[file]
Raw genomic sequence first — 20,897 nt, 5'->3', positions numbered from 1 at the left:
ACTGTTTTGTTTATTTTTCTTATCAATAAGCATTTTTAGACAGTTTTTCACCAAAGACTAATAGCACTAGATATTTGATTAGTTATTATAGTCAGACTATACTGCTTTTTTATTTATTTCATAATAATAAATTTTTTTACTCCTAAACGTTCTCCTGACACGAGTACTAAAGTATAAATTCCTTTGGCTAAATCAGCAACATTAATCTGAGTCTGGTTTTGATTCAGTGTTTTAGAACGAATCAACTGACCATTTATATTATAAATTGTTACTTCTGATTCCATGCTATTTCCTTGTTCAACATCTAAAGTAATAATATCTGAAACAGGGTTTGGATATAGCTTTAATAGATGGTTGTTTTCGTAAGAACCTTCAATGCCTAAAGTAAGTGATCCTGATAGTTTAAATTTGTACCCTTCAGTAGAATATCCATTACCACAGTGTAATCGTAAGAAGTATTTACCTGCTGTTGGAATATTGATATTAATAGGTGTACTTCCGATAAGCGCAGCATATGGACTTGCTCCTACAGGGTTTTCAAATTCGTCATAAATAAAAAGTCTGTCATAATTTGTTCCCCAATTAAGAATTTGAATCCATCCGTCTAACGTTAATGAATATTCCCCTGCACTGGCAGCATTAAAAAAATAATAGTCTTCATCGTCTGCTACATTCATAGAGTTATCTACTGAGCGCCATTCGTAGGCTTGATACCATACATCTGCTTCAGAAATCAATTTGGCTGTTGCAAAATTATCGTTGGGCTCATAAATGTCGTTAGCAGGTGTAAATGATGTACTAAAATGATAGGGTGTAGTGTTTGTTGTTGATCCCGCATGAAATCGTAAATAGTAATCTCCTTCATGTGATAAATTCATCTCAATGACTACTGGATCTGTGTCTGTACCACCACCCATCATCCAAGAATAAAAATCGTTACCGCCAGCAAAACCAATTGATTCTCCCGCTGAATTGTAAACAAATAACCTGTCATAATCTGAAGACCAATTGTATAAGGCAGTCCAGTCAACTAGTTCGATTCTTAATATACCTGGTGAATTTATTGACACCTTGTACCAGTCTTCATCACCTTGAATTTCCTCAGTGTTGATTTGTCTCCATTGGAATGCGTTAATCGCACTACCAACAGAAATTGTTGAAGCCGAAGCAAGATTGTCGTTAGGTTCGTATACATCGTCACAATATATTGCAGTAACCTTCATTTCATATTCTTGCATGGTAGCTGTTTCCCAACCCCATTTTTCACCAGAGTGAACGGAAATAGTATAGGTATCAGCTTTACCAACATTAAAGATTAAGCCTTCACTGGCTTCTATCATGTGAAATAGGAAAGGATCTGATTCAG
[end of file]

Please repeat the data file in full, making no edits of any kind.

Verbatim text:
Raw genomic sequence first — 20,897 nt, 5'->3', positions numbered from 1 at the left:
ACTGTTTTGTTTATTTTTCTTATCAATAAGCATTTTTAGACAGTTTTTCACCAAAGACTAATAGCACTAGATATTTGATTAGTTATTATAGTCAGACTATACTGCTTTTTTATTTATTTCATAATAATAAATTTTTTTACTCCTAAACGTTCTCCTGACACGAGTACTAAAGTATAAATTCCTTTGGCTAAATCAGCAACATTAATCTGAGTCTGGTTTTGATTCAGTGTTTTAGAACGAATCAACTGACCATTTATATTATAAATTGTTACTTCTGATTCCATGCTATTTCCTTGTTCAACATCTAAAGTAATAATATCTGAAACAGGGTTTGGATATAGCTTTAATAGATGGTTGTTTTCGTAAGAACCTTCAATGCCTAAAGTAAGTGATCCTGATAGTTTAAATTTGTACCCTTCAGTAGAATATCCATTACCACAGTGTAATCGTAAGAAGTATTTACCTGCTGTTGGAATATTGATATTAATAGGTGTACTTCCGATAAGCGCAGCATATGGACTTGCTCCTACAGGGTTTTCAAATTCGTCATAAATAAAAAGTCTGTCATAATTTGTTCCCCAATTAAGAATTTGAATCCATCCGTCTAACGTTAATGAATATTCCCCTGCACTGGCAGCATTAAAAAAATAATAGTCTTCATCGTCTGCTACATTCATAGAGTTATCTACTGAGCGCCATTCGTAGGCTTGATACCATACATCTGCTTCAGAAATCAATTTGGCTGTTGCAAAATTATCGTTGGGCTCATAAATGTCGTTAGCAGGTGTAAATGATGTACTAAAATGATAGGGTGTAGTGTTTGTTGTTGATCCCGCATGAAATCGTAAATAGTAATCTCCTTCATGTGATAAATTCATCTCAATGACTACTGGATCTGTGTCTGTACCACCACCCATCATCCAAGAATAAAAATCGTTACCGCCAGCAAAACCAATTGATTCTCCCGCTGAATTGTAAACAAATAACCTGTCATAATCTGAAGACCAATTGTATAAGGCAGTCCAGTCAACTAGTTCGATTCTTAATATACCTGGTGAATTTATTGACACCTTGTACCAGTCTTCATCACCTTGAATTTCCTCAGTGTTGATTTGTCTCCATTGGAATGCGTTAATCGCACTACCAACAGAAATTGTTGAAGCCGAAGCAAGATTGTCGTTAGGTTCGTATACATCGTCACAATATATTGCAGTAACCTTCATTTCATATTCTTGCATGGTAGCTGTTTCCCAACCCCATTTTTCACCAGAGTGAACGGAAATAGTATAGGTATCAGCTTTACCAACATTAAAGATTAAGCCTTCACTGGCTTCTATCATGTGAAATAGGAAAGGATCTGATTCAG